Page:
Lismore Court House. Photo Cathy Adams / The Northern Star
Lismore Court House. Photo Cathy Adams / The Northern Star Cathy Adams

Nimbin lane boys appeal 'waste of the court's time'

Tuesday 11.42am: "A BIT of a waste of the court's time."

That is how Lismore District Court Judge Laura Wells this morning characterised the appeal process underway against jail sentences handed down to several Nimbin lane boys.

Lane boy Zachary Fuller was sentenced to a minimum six months' jail in July and this morning his solicitor Tracey Randall told Judge Wells she wanted Fuller assessed by a psychologist as part of the appeal process.

"What good would that do Ms Randall?" Judge Wells asked.

Ms Randall replied that Fuller had been affected by the death of his father when he was 25.

"Up until that date he'd had a fairly consistent work history away from the area," she said.

But Judge Wells asked: "Didn't he have a bit of a criminal history before that?"

"No convictions… but he seems to have made a public nuisance of himself.

"He was 25 years of age when his father died… old enough to know the rules."

Judge Wells added she would be "interested to hear what part of the consorting (with a known offender) warning he didn't understand."

The court heard a total of six men are before the District Court this week over jail sentences from drug supply in Nimbin.

Judge Wells said the process was a "bit of a waste of the court's time" as "some poor person" in the Justice Department office would be forced to work up a schedule.

Judge Wells said their criminal history, the police facts, and subjective reports would all need to be assessed by the court.

"That will take a while," she said.

Steve Bolt, solicitor for Fuller's fellow lane boy Beau Anthony Molly-Grabousky, said he also wished to adjourn his client's appeal hearing "for very similar reasons" as Ms Randall.

"Is this a team effort or something?" Judge Wells said.

"Well to a degree Your Honour the offending was a team effort," Mr Bolt replied.

Judge Wells questioned whether new material requested by Mr Bolt "might explain why someone over three months… continued to break the law".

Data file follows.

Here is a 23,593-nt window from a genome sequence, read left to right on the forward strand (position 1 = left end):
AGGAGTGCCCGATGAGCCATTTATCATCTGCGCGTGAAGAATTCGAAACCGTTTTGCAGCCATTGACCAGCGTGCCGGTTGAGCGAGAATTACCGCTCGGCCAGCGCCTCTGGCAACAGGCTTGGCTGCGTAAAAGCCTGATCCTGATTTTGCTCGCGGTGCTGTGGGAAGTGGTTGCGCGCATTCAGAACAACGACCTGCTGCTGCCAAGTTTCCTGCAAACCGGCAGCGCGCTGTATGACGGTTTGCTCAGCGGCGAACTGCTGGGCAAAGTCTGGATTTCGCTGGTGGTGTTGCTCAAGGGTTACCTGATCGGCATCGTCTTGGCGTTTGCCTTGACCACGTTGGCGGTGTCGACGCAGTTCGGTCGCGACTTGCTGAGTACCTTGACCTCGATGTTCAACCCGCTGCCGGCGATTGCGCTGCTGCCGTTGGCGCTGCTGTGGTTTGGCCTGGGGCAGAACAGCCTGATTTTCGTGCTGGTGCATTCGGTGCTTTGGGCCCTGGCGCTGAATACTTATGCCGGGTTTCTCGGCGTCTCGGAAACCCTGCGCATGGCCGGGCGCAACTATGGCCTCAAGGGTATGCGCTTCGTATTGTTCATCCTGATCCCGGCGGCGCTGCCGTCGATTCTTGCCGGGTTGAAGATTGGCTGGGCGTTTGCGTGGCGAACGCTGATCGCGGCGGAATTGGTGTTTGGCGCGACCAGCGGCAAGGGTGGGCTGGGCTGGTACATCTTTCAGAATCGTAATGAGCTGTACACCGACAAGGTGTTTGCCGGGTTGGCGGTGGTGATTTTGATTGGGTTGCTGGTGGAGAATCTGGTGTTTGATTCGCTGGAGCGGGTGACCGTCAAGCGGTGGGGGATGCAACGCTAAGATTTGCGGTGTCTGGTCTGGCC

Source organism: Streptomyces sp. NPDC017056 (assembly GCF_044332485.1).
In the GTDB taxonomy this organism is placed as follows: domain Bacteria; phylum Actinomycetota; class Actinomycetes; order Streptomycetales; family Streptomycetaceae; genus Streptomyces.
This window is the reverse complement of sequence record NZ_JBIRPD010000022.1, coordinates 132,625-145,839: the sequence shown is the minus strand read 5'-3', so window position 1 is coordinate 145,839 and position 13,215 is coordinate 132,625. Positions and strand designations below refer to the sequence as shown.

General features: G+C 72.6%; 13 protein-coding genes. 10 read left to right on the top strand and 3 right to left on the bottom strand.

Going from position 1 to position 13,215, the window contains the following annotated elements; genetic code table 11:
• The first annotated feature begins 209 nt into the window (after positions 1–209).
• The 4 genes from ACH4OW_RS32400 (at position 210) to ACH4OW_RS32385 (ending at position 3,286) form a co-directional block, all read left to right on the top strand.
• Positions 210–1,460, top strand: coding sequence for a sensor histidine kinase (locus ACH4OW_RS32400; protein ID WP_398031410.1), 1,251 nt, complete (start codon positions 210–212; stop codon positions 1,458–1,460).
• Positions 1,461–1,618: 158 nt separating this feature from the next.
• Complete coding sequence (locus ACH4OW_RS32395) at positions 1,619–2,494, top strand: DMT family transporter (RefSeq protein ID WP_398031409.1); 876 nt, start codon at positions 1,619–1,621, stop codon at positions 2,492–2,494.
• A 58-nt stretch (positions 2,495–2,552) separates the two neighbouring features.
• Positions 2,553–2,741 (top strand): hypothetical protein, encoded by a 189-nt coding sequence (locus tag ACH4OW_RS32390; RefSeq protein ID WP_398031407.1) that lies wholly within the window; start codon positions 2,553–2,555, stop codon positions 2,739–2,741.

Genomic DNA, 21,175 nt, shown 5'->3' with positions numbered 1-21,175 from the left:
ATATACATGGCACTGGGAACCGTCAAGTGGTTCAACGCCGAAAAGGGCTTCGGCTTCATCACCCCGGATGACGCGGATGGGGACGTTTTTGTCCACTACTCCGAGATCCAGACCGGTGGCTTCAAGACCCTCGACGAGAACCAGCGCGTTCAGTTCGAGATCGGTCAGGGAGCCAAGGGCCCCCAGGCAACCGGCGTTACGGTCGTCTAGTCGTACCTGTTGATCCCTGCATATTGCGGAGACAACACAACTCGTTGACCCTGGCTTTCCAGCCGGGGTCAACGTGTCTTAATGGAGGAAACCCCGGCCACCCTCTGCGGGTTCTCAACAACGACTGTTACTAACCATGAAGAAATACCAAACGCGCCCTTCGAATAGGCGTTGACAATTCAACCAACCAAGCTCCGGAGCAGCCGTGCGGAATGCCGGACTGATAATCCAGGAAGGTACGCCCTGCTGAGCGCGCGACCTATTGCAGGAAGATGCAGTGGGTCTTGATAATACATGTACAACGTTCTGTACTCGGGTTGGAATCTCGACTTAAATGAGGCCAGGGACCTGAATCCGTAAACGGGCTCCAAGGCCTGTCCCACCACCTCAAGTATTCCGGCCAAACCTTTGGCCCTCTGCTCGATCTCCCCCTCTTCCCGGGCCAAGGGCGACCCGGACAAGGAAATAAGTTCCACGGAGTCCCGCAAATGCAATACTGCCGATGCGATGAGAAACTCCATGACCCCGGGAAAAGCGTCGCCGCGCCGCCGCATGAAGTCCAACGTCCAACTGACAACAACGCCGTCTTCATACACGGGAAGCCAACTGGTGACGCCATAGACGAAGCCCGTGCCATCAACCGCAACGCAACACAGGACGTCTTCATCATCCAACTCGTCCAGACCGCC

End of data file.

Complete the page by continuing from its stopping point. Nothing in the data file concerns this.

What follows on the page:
Mr Bolt said there were "errors" in the Molly-Grabousky's pre-sentence report but Judge Wells said she found that "hard to believe".

Nevertheless, she agreed to adjourn the matters until November 13 for mention or hearing in Lismore District Court.

Depending on other matters before the court the actual appeal will be heard on or between November 13 and November 23.


Tuesday 9.49am: TWO Nimbin 'lane boys' appealing jail sentences over their convictions for drug supply will hear their fate today in the District Court.

Zachary Eric Fuller and Beau Anthony Molly-Grabousky were sentenced in July to a minimum six months in jail for their involvement in cannabis transactions in Nimbin's Rainbow Lane.

Both men were immediately granted bail pending their appeal to the District Court.

Fuller, 28, was filmed 10 times during a police operation last year targeting the supply of drugs in Nimbin.

He also breached a good behaviour bond for dealing in the proceeds of crime.

Molly-Grabousky was filmed 18 times at Rainbow Lane during the police surveillance operation from January and April last year.

He also breached a bond for the possession of half a kilo of cannabis.

Lismore District Court Judge Laura Wells will deliver her judgment this morning on whether the men's jail sentences will be reduced, quashed, or upheld.

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